This review is only about the short story "Red Wind". (There is a collection of his short stories bearing the same title).
About the author: Raymond Chandler (1888 – 1959) was an American-British novelist and screenwriter. He is a founder of the hard-boiled school of detective fiction. The protagonist of his novels, Philip Marlowe, like Hammett's Sam Spade, is considered by some to be synonymous with "private detective". Both were played in films by Humphrey Bogart, whom many consider to be the quintessential Marlowe. (wikipedia).
- Waldo / Joseph Coates / A. B. Hummel, the Barsaly chauffeur
- Lew Petrolle, bartender
- Frank Barsaly, wealthy engineer
- Lola Barsaly, his wife
- Al Tessilore, "the drunk"
- Leon Valesanos, a croupier
- Eugénie Kolchenko, the kept Russian woman
- Philip Marlowe, Private Investigator
- Sam Copernick, "bad cop" police detective
- --- Ybarra, "good cop" police detective
Locale: Los Angeles, California
Synopsis: The hot, dry Santa Ana "red winds" are blowing. Private Investigator Philip Marlowe is having a drink in the bar across from his apartment house, and talking with 'young kid' bartender Lew Petrolle. A man comes in looking for a lady, who he describes precisely. As he leaves, a "drunk" (Al Tessillore) at the bar shoots him dead, calling him "Waldo".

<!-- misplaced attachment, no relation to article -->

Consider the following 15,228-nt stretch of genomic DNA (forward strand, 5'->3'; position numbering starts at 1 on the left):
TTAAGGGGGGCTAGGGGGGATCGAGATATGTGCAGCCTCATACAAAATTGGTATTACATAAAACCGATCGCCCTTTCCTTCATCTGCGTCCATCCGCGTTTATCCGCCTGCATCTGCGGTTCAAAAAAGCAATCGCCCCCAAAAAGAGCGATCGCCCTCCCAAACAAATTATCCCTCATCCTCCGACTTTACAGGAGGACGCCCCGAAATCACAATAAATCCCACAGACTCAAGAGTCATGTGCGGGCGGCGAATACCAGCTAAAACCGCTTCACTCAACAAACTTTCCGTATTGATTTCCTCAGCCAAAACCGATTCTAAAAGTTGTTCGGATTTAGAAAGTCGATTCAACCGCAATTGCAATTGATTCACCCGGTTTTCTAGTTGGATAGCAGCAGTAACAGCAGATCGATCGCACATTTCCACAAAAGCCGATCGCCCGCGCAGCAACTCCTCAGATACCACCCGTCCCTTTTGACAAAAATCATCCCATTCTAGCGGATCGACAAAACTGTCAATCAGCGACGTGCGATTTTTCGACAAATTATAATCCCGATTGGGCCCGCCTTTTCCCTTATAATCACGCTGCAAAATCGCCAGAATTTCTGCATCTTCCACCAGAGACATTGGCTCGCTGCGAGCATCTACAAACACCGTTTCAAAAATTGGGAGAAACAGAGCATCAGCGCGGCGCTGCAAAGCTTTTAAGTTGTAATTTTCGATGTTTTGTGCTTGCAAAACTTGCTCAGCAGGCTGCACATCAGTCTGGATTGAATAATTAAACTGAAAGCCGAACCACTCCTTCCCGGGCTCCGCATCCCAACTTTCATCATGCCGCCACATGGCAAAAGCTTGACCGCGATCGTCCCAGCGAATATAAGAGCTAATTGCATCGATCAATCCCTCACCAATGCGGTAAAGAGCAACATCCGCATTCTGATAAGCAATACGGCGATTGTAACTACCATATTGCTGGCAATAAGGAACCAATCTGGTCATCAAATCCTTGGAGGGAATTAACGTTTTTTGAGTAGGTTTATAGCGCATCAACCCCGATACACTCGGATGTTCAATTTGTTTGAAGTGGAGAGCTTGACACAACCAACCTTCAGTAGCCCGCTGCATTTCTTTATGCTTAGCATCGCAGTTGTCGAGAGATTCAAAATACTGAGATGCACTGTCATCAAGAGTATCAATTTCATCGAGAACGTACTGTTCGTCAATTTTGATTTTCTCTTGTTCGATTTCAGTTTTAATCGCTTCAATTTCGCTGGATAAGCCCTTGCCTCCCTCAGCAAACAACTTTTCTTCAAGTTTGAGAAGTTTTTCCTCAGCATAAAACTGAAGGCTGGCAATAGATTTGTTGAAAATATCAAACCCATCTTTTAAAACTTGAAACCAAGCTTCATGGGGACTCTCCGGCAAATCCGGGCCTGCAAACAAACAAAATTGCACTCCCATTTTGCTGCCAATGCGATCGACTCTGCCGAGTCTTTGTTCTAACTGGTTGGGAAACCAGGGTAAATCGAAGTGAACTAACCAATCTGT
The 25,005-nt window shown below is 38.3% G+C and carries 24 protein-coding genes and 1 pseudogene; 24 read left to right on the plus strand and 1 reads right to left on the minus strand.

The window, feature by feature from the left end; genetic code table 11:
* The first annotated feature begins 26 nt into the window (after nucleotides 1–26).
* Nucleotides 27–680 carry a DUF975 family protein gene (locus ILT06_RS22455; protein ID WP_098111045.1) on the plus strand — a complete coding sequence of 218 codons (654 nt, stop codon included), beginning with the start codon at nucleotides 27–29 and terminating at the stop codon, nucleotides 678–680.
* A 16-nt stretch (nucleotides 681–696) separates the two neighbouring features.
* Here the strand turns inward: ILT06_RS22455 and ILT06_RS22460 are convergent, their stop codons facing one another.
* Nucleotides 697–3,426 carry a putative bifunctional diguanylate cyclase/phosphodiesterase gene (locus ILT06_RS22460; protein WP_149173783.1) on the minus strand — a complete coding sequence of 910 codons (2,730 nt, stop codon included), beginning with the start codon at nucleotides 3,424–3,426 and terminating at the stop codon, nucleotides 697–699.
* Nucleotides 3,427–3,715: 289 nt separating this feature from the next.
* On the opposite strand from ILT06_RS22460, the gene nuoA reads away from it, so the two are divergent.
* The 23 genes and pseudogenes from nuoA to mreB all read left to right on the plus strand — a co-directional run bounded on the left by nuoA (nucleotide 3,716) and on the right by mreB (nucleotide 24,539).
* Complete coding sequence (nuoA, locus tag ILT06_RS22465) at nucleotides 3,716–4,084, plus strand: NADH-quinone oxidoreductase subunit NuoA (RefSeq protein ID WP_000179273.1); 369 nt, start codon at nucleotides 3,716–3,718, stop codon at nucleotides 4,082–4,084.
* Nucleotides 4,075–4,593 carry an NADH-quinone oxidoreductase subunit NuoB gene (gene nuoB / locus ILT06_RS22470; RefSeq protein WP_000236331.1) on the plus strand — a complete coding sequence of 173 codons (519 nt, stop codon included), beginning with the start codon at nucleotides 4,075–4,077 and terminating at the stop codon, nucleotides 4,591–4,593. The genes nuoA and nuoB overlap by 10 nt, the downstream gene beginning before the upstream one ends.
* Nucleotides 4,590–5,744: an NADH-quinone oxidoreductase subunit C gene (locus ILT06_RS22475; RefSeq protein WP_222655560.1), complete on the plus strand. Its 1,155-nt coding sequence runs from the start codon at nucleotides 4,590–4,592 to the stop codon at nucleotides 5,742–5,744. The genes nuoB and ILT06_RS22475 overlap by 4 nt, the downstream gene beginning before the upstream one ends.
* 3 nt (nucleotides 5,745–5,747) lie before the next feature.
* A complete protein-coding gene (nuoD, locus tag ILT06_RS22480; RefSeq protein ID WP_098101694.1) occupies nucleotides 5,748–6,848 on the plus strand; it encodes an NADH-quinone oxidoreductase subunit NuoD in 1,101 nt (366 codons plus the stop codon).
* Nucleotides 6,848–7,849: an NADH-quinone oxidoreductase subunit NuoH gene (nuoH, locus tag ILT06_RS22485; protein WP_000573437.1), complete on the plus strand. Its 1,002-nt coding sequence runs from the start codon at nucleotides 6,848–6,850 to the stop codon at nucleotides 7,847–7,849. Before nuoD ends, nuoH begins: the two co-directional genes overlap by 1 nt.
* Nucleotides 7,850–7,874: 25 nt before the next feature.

After the authorities come, Marlowe returns to his apartment house and encounters a woman matching Waldo's description, Lola Barsaly. She identifies Waldo as Joseph Coates, who had stolen her expensive string of pearls. She gets Marlowe to enter Coates' apartment to retrieve the pearls - instead he finds a dead man, croupier Leon Valesanos, hanging from the Murphy bed frame. Marlowe takes his Valensano's keys and locates his car outside, and goes to a found address to find Frank Barsaly with his kept Russian woman, Eugénie Kolchenko. Barsaly reveals the motives while holding a gun on Marlowe.
Marlowe works out a tough deal with police detectives Sam Copernick and --- Ybarra to recover the pearls, protect their sources, and close the case.
Review: This is the story with famous opening line describing the hot, airless desert night: "On nights like that ... meek little wives feel the edge of the carving knife and study their husbands' necks. Anything can happen." The reader will be reaching for the A/C as Chandler's setting is described.
The short story format is perfect for the hard-boiled genre. The reader gets beat up along with the characters in longer outings. There are quite a few characters in this short work, and their relationships are not always clear until late in the tale. The wistful ending is a bit of a surprise. One loose end: where did the real pearls go?